It took me longer than it should have to catch up with the new edition of Steve Stoliar's 1996 memoir Raised Eyebrows: My Years Inside Groucho's House, published late last year. But I've finally done it. Besides feeling moved to equal portions of laughter and tears, I wonder what took me so long.
In brief: Steve Stoliar, in 1974, was a nineteen-year-old devotee of vintage comedy, with a particular fondness for Our Brothers. Through a remarkable series of events, he became an employee and a friend of Groucho during the final years of the great man's life. In Raised Eyebrows, with eloquence and wit, he tells that story. The expanded edition includes an afterword, with updates and new reflections.
What makes Raised Eyebrows unique among Marx Brothers books is its fan's-eye-view of Groucho's final act. The fading star had numerous Boswells in the seventies, and some of their books are excellent, and others are not. But nobody has come close to Steve Stoliar in making us feel as though we were there, in making us understand the literal and emotional realities of Captain Spaulding's last adventures. Stoliar is one of us -- that is, a fan to whom the word fan does no justice. This is not about showbiz. This is about love.
If you know anything about Groucho's life in the seventies, you know that it was dominated by a woman named Erin Fleming. Marxists accord her some credit for reinvigorating his career, and a great deal of blame for the hysteria and abuse to which she subjected him. Other accounts of Fleming's influence (like the last chapters of Hector Arce's solid Groucho) have overwhelmed me with sadness, that my hero's autumn was contaminated by this crazed martinet. But Raised Eyebrows makes me feel better. We may regret that Groucho had Erin Fleming, but we can rejoice, for he also had Steve Stoliar. There was a young man in Groucho's house who genuinely loved him, who cared for him unselfishly, and who, with limited power, did everything possible to give Groucho the joy and peace he deserved. We who love Groucho can never thank him enough.
I did thank him, incidentally. As regular visitors to the Comedy Palace will know, one of the projects I've been working on over the last few years is a book about comedy -- or, more accurately, about my love of certain comedians. (I recently published a short excerpt, about Groucho's Carnegie Hall concert, here.) A couple of years ago, while working on the Marx Brothers section, I reread the entire Marx library, including Raised Eyebrows. Noticing that we had some mutual Facebook friends, I sent Steve a message to say thank you. We had a brief, pleasant correspondence, during which it occurred to me that by contacting him I was following his example. Raised Eyebrows documents his pursuit of autographs and mementos, but he never comes across as a standard celebrity-hound. His intentions are pure and noble, rooted in a genuine desire to simply say thank you to people whose work has enriched his life. How can you not love a twenty-year-old in 1975 who goes out of his way to meet S.J. Perelman?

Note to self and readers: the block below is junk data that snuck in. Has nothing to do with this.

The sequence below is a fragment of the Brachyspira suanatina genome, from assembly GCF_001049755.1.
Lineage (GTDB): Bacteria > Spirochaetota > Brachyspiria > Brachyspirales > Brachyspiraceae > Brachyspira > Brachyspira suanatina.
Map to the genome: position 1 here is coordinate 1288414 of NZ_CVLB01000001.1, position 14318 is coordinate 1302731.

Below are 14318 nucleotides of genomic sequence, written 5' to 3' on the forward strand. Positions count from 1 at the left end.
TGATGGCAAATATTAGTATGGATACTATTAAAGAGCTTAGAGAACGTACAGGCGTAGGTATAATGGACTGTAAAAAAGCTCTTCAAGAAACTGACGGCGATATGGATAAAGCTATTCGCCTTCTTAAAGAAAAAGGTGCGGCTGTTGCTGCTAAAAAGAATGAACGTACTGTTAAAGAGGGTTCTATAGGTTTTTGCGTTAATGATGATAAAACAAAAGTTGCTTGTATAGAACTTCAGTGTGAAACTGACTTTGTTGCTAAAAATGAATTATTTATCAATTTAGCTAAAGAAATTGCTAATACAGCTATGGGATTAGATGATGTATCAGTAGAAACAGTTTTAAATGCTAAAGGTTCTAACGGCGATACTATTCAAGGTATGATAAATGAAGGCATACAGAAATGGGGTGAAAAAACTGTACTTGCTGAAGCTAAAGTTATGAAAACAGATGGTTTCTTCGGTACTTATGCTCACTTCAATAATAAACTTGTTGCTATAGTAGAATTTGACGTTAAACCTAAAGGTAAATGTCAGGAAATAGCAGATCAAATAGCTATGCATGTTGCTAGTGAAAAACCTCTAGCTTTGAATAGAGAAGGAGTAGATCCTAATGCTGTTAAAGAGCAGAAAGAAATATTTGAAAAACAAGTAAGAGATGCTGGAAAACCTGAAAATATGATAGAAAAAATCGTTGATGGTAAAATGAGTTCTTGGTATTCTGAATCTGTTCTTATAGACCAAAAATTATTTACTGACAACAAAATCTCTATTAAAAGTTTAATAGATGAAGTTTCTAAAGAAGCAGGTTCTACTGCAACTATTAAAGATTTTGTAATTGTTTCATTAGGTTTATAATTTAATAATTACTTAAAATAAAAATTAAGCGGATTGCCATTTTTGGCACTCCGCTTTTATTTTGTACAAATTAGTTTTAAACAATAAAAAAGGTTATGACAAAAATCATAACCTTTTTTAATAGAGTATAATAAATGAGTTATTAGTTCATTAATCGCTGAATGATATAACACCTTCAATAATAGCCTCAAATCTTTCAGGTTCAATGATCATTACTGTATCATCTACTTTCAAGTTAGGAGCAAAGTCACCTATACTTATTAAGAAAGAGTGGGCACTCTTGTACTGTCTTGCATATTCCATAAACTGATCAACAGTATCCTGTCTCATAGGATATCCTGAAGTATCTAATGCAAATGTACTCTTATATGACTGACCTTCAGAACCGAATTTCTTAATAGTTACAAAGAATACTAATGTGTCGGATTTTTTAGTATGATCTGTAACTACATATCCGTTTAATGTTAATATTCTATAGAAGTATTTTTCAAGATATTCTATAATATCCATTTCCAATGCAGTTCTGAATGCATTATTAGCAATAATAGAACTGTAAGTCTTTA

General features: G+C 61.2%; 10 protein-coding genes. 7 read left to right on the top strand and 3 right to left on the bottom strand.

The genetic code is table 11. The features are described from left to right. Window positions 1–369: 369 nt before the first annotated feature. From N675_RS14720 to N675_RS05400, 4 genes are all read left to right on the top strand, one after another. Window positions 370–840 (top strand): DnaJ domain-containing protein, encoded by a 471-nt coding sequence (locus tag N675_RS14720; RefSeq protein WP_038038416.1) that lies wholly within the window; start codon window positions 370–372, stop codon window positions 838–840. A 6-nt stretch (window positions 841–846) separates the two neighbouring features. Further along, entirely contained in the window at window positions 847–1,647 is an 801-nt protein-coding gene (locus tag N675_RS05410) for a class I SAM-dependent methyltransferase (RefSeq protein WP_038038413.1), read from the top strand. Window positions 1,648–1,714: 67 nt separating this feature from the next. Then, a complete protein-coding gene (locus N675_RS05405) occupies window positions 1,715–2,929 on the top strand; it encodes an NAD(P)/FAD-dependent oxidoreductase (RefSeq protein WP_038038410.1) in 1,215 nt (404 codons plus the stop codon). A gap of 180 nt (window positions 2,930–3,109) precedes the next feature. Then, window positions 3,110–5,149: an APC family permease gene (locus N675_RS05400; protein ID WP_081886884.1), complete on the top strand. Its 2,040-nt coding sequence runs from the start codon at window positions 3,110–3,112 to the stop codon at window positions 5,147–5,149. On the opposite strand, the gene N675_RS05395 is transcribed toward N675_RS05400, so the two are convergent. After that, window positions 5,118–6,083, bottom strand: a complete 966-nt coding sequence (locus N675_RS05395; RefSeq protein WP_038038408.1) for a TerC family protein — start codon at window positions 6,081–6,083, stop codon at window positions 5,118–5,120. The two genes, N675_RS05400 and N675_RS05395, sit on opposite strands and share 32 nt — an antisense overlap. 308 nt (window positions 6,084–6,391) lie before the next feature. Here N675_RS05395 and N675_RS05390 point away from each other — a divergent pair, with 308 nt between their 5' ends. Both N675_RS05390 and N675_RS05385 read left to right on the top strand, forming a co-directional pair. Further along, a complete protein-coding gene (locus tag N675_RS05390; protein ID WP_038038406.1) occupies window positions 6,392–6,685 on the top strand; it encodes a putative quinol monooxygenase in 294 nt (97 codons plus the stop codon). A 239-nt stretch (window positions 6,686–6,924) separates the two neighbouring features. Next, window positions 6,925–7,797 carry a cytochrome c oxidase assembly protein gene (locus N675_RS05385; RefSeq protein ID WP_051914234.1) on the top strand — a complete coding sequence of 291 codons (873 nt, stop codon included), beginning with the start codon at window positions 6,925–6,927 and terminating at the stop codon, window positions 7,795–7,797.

And that's another aspect of Stoliar's contribution to the Marx mythos. In some of his media appearances promoting the book, he's told anecdotes about people like Perelman and Nat Perrin (who wrote for the Brothers in the thirties, and became temporary conservator of Groucho's estate toward the end), while offering, for example, "a dead-on Nat Perrin impression." The radio hosts laugh at the joke -- how's anyone going to know whether that's really a dead-on Nat Perrin impression? -- but for us, for ever-loving Marxists, it's a revelation. So that's what Nat Perrin sounded like! Steve knows. He was there.
For these reasons, and many others, I'm so glad that Steve Stoliar stepped out of his monochrome Kansas and into the Technicolor madness of 1083 Hillcrest Road, and that he's given us this precious record of what he found there.
And that is why we say: Hooray, hooray, hooray.
Raised Eyebrows is available, in both print and Kindle editions, at the Comedy Palace Gift Shop. Signed and inscribed copies are available through Steve's website.